Subduction leads to orogeny

    My blog that I don't update as often as I should: http://primalclimber.blogspot.com/

  4. #24
    paleo-bunny's Avatar
    paleo-bunny is offline Senior Member
    Join Date
    Nov 2011
    Location
    SW England, UK
    Posts
    2,667
    It's a science and an art and it's creative in both senses. I enjoy watching the Masterchef competitions on the BBC.

    My culinary creations are widely appreciated and I go for taste and texture combinations, rustic style with simple visual appeal but can't be arsed with honing presentation on anything so ephemeral.
    F 5 ft 3. HW: 196 lbs. Primal SW (May 2011): 182 lbs (42% BF)... W June '12: 160 lbs (29% BF) (UK size 12, US size 8). GW: ~24% BF - have ditched the scales til I fit into a pair of UK size 10 bootcut jeans. Currently aligning towards 'The Perfect Health Diet' having swapped some fat for potatoes.

  5. #25
    Him's Avatar
    Him
    Him is offline Senior Member
    Join Date
    Nov 2012
    Location
    Tejas Norte
    Posts
    282
    Science lab is true... I've done everything from lacto-fermenting vegetables to sous vide. In some ways it is a bit of a retro science lab (I have a large collection of cast iron cookware...) and in some ways I'm not your usual scientist (I very rarely set out to replicate an experiment - my own or anyone else's).

    One of the life skills I learned growing up was how to cook unusual-by-north-american-standards food. By my late teens I could cook food that at least approximated dishes from Asia, Africa, India, South America, etc., with a specialty in turning "whatever is around" into something tasty if not precisely true to any particular type, and I've expanded that. Somewhere along the way I lost the ability/desire to actually follow recipes (except for highly chemistry-dependent foods like pickles and bread)...I read recipes for ideas but I haven't followed one in years. I adjust quantities, substitute ingredients, and in general do my own thing, which is OK nowadays but led to some spectacular failures along the way.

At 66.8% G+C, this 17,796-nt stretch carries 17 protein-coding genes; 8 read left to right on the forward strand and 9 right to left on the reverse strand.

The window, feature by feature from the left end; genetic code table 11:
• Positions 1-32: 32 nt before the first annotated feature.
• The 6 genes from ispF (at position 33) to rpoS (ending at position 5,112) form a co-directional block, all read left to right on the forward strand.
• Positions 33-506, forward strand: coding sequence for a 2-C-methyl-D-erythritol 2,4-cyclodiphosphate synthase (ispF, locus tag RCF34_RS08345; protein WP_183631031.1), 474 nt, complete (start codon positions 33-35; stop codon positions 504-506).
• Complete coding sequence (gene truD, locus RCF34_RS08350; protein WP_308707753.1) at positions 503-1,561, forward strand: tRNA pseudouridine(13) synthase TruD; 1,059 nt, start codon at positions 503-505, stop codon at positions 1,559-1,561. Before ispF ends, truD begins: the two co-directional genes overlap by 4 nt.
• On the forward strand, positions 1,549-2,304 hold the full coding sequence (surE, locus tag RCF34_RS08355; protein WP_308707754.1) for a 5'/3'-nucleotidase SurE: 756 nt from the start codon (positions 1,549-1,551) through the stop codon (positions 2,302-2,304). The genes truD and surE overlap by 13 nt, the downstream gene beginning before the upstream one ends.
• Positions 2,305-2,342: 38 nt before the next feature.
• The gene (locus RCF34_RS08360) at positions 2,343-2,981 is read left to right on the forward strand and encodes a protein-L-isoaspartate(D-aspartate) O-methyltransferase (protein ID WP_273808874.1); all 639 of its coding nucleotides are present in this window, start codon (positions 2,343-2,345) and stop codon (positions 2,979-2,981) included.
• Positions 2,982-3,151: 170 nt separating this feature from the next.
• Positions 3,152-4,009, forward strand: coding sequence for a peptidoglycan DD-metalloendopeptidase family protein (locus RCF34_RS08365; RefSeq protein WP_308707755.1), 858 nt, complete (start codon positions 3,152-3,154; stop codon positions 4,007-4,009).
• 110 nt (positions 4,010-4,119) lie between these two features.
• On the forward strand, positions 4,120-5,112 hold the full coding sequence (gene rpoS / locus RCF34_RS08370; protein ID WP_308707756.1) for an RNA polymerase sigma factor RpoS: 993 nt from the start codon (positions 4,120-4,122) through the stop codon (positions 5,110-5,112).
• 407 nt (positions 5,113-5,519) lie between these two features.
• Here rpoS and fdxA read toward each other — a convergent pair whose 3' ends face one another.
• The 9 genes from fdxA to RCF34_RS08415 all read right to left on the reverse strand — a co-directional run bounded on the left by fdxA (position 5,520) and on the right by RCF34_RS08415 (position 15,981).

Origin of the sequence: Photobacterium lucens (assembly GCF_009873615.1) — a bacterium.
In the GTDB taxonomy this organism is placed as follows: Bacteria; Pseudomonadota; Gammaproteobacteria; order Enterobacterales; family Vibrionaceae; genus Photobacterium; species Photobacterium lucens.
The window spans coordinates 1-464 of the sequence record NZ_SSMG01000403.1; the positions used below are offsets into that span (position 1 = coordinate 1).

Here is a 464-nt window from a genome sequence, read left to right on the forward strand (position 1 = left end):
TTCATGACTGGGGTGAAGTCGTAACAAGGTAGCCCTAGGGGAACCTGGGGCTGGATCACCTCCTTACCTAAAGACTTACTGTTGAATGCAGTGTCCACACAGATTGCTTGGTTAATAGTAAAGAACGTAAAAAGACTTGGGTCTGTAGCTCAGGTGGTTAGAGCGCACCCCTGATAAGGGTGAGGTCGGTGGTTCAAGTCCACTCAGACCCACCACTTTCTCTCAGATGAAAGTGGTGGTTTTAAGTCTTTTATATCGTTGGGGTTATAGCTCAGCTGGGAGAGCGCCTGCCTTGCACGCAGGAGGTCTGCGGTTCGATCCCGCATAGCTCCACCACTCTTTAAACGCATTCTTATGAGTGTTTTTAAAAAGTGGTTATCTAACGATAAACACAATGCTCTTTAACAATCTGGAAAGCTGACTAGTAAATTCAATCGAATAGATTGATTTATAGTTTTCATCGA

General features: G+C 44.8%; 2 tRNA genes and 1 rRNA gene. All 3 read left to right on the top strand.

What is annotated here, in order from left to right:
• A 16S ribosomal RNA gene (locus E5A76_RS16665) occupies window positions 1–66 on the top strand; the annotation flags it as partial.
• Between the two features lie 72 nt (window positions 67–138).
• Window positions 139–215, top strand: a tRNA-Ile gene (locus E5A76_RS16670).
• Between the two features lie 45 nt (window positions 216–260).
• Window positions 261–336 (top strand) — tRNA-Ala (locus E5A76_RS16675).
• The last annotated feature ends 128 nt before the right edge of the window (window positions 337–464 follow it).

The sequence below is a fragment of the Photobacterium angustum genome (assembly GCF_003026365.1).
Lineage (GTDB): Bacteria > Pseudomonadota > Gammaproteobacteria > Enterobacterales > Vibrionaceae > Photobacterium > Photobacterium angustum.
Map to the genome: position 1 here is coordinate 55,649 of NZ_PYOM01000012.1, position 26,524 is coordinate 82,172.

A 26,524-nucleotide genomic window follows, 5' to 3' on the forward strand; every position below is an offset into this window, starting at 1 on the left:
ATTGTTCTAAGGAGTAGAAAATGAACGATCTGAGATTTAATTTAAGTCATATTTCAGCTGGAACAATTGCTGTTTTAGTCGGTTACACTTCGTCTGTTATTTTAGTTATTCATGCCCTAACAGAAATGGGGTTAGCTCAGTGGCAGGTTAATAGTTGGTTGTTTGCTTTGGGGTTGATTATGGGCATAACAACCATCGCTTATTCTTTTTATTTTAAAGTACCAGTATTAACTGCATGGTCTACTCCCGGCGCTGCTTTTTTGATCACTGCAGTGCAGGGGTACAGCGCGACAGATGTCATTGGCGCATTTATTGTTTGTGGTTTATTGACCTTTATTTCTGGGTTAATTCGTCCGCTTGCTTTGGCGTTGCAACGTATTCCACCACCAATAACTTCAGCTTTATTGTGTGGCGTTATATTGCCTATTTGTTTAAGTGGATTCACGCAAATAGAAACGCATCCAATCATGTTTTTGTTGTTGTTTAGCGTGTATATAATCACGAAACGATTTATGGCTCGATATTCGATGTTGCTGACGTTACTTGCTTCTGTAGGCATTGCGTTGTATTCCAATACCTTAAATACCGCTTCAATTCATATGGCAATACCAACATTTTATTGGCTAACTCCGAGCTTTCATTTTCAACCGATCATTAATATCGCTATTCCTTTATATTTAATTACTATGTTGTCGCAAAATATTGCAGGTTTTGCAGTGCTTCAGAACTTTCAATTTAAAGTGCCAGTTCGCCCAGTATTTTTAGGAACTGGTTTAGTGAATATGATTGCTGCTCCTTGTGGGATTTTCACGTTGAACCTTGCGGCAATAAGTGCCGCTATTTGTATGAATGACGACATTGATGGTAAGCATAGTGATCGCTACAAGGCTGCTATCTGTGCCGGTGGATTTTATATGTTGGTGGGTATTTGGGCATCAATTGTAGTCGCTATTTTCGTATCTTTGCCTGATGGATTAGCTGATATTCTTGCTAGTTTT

6. #26
    JoanieL's Avatar
    JoanieL is offline Senior Member
    Join Date
    Jul 2012
    Location
    It's not the heat, it's the stupidity.
    Posts
    7,522
    Wow! I love all the responses. FW, I love that your wife "complains" that you could make it better when you go to restaurants. That's one of the reasons I never go out for Italian - because I can make it better, or at least I used to 'til I said buhbye to pasta dishes (still honing skills on others, but make a damn fine tomato sauce, etc.).

    I realized after I posted the poll that it would likely be skewed to people who like to cook because I put it in the Recipes forum. I probably should have put it in Nutrition for a more complete overview of the entire community. Still and all, look at all the rock stars we have. I so enjoy when primal goes away from counting macros to just the plain old love of good food.

  7. #27
    canio6's Avatar
    canio6 Guest
    Quote Originally Posted by namelesswonder View Post
    Finnegan's Wake is totally an iron chef. I think Canio is too.


    <3

    Thanks nameless. I voted as an Iron Chef yo. Not because I am Morimoto or even Bobby Flay, but because given the choices it seemed the best fit by my definitions.